To achieve the pressure and heat necessary to generate a hydrogen fusion reaction, researchers use either magnetic or inertial containment. The former applies magnetic and electric fields, while the other relies on laser or ion beams to heat and compress hydrogen plasma. While some experiments have been capable of generating more energy than was used to ignite a nuclear reaction, none has been able to make plasma dense enough or confine it for long enough for the reaction to become self-heating, necessary for a nuclear fusion power plant.
In magnet-based approaches, particle accelerators direct neutral particle beams, along with electricity and microwaves, at a stream of hydrogen gas, converting it to a plasma. The plasma is then constrained by super-conducting magnetics which squeezes the material until fusion occurs. A toroid (donut shape) is the most efficient geometry for magnetic confinement of plasma. A donut-shaped fusion reactor is referred to as a tokamak.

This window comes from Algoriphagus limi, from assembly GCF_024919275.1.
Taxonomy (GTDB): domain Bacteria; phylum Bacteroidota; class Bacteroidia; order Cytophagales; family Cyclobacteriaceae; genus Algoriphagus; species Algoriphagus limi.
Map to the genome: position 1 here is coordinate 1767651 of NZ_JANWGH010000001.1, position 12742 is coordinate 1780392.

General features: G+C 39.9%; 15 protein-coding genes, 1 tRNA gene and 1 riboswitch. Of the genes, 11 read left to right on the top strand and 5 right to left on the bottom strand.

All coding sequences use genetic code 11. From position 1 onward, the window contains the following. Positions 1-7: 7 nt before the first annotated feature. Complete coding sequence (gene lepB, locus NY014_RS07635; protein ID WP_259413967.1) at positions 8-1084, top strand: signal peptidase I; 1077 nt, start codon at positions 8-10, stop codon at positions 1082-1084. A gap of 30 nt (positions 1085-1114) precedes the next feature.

ITER construction progress as of 2018.
Perhaps the most notable project employing the use of magnetic containment is that of ITER (International Thermonuclear Experimental Reactor), an international endeavor unfolding in Saint-Paul-lès-Durance, France with a price tag of over $20 billion. Though the history of ITER dates back to talks between Reagan and Gorbachev in 1985, initial design work began in 2001, site preparation kicked off in 2008, and construction of the reactor began in 2015. The first plasma is scheduled for “achievement” in 2027, and the megaproject is supposed to go into operation starting in 2050 (but who’s counting!).
When operational, the ITER tokamak will heat a stream of deuterium and tritium fuel to create plasma. A neutral beam injector will direct particle beams from the facility’s particle accelerator into the plasma to heat it to the necessary temperature. Powered by transformers of the system’s central solenoid, super-conducting magnets will contain and shape the plasma, while a cryopump keeps the magnets cool.